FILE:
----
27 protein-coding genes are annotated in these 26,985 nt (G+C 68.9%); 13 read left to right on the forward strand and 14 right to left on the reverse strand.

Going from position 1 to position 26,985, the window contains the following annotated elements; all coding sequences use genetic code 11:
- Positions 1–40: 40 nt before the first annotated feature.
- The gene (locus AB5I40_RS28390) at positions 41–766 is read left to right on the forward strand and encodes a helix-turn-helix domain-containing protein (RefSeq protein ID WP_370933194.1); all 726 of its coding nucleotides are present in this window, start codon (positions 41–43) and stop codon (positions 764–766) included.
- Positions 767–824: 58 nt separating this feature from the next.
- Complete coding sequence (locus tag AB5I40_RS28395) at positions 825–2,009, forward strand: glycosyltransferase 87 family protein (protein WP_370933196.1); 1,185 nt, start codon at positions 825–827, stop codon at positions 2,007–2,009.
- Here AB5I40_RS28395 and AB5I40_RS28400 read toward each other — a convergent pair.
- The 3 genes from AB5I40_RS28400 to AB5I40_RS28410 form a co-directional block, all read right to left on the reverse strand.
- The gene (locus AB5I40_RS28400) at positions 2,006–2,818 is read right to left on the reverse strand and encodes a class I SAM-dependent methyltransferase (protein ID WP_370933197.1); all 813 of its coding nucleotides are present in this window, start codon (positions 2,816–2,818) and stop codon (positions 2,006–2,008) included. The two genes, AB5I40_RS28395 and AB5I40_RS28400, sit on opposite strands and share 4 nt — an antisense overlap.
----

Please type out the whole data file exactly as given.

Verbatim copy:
27 protein-coding genes are annotated in these 26,985 nt (G+C 68.9%); 13 read left to right on the forward strand and 14 right to left on the reverse strand.

Going from position 1 to position 26,985, the window contains the following annotated elements; all coding sequences use genetic code 11:
- Positions 1–40: 40 nt before the first annotated feature.
- The gene (locus AB5I40_RS28390) at positions 41–766 is read left to right on the forward strand and encodes a helix-turn-helix domain-containing protein (RefSeq protein ID WP_370933194.1); all 726 of its coding nucleotides are present in this window, start codon (positions 41–43) and stop codon (positions 764–766) included.
- Positions 767–824: 58 nt separating this feature from the next.
- Complete coding sequence (locus tag AB5I40_RS28395) at positions 825–2,009, forward strand: glycosyltransferase 87 family protein (protein WP_370933196.1); 1,185 nt, start codon at positions 825–827, stop codon at positions 2,007–2,009.
- Here AB5I40_RS28395 and AB5I40_RS28400 read toward each other — a convergent pair.
- The 3 genes from AB5I40_RS28400 to AB5I40_RS28410 form a co-directional block, all read right to left on the reverse strand.
- The gene (locus AB5I40_RS28400) at positions 2,006–2,818 is read right to left on the reverse strand and encodes a class I SAM-dependent methyltransferase (protein ID WP_370933197.1); all 813 of its coding nucleotides are present in this window, start codon (positions 2,816–2,818) and stop codon (positions 2,006–2,008) included. The two genes, AB5I40_RS28395 and AB5I40_RS28400, sit on opposite strands and share 4 nt — an antisense overlap.